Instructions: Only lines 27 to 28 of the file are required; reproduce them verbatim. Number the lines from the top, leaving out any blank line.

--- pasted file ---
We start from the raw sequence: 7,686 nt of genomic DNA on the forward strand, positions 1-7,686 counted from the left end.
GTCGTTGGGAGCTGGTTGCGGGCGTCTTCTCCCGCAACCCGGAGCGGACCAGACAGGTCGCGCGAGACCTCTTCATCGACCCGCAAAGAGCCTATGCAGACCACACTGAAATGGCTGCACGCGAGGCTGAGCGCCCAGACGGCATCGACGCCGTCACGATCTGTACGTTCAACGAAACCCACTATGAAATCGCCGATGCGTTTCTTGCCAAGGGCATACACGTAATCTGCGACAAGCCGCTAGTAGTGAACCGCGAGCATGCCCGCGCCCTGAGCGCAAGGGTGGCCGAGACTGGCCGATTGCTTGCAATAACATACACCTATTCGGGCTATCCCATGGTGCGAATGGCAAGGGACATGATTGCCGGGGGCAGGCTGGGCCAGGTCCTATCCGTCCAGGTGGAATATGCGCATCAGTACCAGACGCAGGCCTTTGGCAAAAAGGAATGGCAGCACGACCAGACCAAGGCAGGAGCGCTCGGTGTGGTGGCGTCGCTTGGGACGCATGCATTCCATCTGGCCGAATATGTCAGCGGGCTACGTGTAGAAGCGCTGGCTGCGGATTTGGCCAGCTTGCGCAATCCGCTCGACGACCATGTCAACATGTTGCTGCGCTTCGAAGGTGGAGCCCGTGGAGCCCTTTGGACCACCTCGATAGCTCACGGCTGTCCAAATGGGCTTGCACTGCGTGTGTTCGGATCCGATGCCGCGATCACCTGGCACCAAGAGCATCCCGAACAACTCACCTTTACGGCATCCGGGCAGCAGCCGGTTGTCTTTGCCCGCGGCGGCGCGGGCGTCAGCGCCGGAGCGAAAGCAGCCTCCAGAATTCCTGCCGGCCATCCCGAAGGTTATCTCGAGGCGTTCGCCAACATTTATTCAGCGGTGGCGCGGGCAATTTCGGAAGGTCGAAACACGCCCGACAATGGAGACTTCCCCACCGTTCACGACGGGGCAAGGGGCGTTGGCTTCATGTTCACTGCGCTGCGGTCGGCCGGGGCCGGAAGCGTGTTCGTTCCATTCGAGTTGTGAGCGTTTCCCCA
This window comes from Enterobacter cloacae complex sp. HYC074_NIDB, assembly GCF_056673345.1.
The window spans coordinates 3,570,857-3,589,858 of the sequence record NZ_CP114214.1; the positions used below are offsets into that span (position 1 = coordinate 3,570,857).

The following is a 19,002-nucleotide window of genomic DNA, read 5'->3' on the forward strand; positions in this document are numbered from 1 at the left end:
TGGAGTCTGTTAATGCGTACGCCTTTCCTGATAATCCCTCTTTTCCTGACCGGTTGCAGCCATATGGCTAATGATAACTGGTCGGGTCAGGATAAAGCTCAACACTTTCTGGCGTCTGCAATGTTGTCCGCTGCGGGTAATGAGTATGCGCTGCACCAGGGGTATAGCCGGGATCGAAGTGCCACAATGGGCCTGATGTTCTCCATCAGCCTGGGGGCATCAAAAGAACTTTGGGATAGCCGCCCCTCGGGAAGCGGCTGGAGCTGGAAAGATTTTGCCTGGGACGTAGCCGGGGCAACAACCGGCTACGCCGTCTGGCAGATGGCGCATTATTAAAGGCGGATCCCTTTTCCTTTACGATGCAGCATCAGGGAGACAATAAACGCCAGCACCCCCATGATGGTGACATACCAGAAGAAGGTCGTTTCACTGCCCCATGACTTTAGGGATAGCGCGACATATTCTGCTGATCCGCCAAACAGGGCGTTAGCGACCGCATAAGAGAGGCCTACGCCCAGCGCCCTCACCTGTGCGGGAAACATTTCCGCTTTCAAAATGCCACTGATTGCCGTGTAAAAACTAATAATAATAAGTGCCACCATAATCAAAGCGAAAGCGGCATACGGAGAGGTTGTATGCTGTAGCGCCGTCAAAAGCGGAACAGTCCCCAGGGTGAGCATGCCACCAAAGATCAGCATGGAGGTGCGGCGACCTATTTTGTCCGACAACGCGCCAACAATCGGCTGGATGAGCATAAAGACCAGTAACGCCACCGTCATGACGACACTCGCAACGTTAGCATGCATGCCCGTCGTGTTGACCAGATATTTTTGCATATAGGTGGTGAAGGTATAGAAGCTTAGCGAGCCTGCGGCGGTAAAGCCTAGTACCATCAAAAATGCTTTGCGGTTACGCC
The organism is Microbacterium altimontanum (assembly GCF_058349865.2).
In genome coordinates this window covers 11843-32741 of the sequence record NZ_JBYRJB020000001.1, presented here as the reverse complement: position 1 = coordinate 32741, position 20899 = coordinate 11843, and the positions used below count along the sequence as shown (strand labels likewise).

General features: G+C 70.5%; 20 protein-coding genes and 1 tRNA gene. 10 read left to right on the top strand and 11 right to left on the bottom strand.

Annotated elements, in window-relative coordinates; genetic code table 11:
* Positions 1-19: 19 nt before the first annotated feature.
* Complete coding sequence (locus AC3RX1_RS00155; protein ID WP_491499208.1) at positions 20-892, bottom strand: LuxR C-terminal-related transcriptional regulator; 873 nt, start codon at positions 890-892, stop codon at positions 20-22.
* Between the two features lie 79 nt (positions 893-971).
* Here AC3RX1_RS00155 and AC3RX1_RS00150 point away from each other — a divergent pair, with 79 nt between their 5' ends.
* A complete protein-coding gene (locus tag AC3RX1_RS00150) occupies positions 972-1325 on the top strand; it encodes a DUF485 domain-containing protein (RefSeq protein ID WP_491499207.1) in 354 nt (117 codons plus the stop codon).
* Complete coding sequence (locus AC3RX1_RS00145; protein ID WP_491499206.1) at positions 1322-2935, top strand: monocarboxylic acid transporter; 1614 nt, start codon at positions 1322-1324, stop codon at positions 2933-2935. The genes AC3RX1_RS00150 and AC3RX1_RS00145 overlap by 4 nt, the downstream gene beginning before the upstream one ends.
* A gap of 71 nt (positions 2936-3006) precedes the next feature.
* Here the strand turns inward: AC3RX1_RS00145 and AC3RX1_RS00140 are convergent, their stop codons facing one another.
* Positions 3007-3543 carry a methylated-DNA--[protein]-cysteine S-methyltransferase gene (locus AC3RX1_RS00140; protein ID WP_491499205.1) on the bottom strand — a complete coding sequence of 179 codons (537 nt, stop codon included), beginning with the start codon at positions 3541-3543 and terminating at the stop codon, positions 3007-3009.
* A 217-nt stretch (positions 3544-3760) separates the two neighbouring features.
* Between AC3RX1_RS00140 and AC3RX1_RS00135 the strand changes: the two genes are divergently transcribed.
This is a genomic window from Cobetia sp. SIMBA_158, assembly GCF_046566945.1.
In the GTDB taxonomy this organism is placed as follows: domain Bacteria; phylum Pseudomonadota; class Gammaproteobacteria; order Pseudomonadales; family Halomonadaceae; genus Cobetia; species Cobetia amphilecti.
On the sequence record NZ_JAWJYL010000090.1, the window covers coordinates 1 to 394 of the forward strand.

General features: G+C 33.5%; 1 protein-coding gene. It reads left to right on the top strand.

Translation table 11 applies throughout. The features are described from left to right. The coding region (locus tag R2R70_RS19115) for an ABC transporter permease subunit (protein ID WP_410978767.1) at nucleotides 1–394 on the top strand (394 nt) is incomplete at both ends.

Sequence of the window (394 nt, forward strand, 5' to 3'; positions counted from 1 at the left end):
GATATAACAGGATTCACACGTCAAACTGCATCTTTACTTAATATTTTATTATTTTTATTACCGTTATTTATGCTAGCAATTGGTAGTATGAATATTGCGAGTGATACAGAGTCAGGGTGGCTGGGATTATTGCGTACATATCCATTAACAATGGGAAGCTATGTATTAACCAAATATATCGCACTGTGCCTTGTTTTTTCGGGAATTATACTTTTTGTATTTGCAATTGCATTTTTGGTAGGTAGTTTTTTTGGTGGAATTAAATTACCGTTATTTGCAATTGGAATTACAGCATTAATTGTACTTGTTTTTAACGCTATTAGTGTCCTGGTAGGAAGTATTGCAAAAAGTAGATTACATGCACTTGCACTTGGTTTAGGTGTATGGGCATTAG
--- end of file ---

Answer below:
Sequence of the window (394 nt, forward strand, 5' to 3'; positions counted from 1 at the left end):
GATATAACAGGATTCACACGTCAAACTGCATCTTTACTTAATATTTTATTATTTTTATTACCGTTATTTATGCTAGCAATTGGTAGTATGAATATTGCGAGTGATACAGAGTCAGGGTGGCTGGGATTATTGCGTACATATCCATTAACAATGGGAAGCTATGTATTAACCAAATATATCGCACTGTGCCTTGTTTTTTCGGGAATTATACTTTTTGTATTTGCAATTGCATTTTTGGTAGGTAGTTTTTTTGGTGGAATTAAATTACCGTTATTTGCAATTGGAATTACAGCATTAATTGTACTTGTTTTTAACGCTATTAGTGTCCTGGTAGGAAGTATTGCAAAAAGTAGATTACATGCACTTGCACTTGGTTTAGGTGTATGGGCATTAG